Newton, Connecticut and The Nation – The Day After. What Would Mr. Rogers Say?

I, like many in our nation today, awoke with a deep sorrow and profound sadness surrounding me like a cloak.

Last night I found myself looking through FaceBook postings aimlessly, with no purpose in mind and I came upon something that gave me great solace…Mr. Rogers.

Fred McFeely Rogers (March 20, 1928 – February 27, 2003) was an American educator, Presbyterian minister, songwriter, author, and television host

Fred McFeely Rogers (March 20, 1928 – February 27, 2003) was an American educator, Presbyterian minister, songwriter, author, and television host

When I was growing up he was not part of my life but I grew to appreciate him as an adult.  He was of course known for his gentle and soft-spoken personality, and his direct conversations with his audiences. Initially trained as a minister, he became an icon of children’s entertainment and education, as well as a symbol of compassion, patience, and morality.

Mister Rogers’ Neighborhood began airing in 1968 and ran for 895 episodes.  Each episode began the same way: Mister Rogers is seen coming home, singing his theme song “Won’t You Be My Neighbor?”  He wanted to teach children to love themselves and others, and he addressed common childhood fears with comforting songs and skits.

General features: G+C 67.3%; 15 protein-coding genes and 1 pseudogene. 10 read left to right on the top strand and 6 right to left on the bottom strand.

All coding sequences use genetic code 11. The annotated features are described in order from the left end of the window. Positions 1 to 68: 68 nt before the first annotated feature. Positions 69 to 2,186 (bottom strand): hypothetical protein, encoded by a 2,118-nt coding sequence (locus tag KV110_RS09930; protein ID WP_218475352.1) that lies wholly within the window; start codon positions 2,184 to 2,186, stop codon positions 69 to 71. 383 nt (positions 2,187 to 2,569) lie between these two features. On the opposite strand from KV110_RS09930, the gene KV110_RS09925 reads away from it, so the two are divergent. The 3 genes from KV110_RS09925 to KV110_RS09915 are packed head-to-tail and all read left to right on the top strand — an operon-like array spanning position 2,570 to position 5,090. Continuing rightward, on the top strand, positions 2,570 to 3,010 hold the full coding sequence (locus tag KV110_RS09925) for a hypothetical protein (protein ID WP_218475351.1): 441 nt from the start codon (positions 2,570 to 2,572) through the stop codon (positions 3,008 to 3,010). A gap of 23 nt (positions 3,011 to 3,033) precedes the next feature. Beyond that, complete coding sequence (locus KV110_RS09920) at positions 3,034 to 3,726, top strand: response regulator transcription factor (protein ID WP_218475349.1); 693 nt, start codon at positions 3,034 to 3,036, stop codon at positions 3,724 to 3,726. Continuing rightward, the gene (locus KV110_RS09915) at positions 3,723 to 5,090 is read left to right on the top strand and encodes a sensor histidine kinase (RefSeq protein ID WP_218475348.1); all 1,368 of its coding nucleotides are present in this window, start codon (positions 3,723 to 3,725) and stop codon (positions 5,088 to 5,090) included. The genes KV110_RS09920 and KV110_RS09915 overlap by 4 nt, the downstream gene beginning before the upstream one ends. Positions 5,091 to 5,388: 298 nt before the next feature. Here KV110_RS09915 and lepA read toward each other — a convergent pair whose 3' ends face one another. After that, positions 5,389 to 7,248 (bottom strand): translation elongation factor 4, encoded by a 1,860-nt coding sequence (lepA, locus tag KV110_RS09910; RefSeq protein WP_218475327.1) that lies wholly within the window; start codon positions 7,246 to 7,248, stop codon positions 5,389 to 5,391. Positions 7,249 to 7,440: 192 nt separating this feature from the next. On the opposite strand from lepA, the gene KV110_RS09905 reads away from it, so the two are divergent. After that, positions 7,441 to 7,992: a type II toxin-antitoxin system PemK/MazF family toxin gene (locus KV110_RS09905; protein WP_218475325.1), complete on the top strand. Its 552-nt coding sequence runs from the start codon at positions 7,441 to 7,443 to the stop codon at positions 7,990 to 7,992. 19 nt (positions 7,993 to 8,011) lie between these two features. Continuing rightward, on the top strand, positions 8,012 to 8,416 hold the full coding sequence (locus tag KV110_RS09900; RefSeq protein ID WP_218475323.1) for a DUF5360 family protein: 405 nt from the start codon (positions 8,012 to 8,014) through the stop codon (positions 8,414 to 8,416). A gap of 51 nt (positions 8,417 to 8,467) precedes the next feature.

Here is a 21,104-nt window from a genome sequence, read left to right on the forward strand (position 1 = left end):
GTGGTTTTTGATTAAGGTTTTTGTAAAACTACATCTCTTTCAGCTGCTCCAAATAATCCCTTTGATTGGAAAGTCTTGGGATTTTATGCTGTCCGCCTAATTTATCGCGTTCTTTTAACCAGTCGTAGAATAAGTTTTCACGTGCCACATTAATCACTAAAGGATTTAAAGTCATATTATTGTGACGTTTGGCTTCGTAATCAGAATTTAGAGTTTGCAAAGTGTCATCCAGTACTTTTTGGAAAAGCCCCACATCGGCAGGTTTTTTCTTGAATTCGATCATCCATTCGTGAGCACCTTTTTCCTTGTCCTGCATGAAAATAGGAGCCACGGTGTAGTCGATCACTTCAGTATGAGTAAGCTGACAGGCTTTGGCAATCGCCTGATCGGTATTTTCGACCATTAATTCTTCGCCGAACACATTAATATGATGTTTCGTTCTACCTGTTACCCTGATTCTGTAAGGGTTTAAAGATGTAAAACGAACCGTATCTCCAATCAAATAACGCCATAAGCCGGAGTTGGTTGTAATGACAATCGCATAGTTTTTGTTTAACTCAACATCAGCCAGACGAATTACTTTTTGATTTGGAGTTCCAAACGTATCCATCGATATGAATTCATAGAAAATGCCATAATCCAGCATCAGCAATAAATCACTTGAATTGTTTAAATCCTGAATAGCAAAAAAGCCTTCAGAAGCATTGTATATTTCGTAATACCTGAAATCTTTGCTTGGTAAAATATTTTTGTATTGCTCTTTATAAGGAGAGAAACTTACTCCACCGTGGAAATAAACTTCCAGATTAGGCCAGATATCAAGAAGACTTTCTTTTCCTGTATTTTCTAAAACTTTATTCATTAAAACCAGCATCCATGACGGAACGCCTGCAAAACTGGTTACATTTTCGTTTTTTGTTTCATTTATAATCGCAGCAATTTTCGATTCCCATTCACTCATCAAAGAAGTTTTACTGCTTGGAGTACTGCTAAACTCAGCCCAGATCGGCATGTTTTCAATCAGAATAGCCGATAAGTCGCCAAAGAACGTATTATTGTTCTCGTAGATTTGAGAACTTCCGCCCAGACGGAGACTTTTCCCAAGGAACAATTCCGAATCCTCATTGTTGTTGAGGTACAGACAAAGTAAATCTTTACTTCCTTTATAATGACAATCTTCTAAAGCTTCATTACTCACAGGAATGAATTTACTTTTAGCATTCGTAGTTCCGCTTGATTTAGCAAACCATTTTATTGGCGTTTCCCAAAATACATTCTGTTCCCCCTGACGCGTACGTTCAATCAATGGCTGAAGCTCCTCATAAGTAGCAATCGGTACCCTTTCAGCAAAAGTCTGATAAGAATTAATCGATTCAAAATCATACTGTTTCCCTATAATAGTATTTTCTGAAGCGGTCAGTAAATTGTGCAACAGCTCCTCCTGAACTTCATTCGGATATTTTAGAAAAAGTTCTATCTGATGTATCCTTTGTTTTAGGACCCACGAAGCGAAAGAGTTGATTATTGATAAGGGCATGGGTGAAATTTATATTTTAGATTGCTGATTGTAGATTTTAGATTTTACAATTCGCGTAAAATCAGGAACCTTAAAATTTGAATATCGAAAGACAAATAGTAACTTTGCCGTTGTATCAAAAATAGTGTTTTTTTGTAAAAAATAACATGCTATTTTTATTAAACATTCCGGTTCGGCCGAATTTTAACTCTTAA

What would Mr. Rogers say?!?  Well, it turns out he still counsels us today in such matters.  The quote I found was this…“When I was a boy and I would see scary things in the news, my mother would say to me, “Look for the helpers. You will always find people who are helping.” To this day, especially in times of “disaster,” I remember my mother’s words and I am always comforted by realizing that there are still so many helpers – so many caring people in this world.”

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Thank you Mr. Rogers.

This Post Has 4 Comments

  1. My baby brother looked forward to every episode of Mr. Rodger’s Neighborhood. I was older than the target audience and I, too, was an enthusiastic fan. All I really needed to know I learned in kindergarten. Or from Mr. Rodgers.

    1. Thanks for those thoughts – I love the fact that one person can have such an amazing impact on so many, for really the rest of our lives. The positive power of one – great to remember at these times. Be well, Regina

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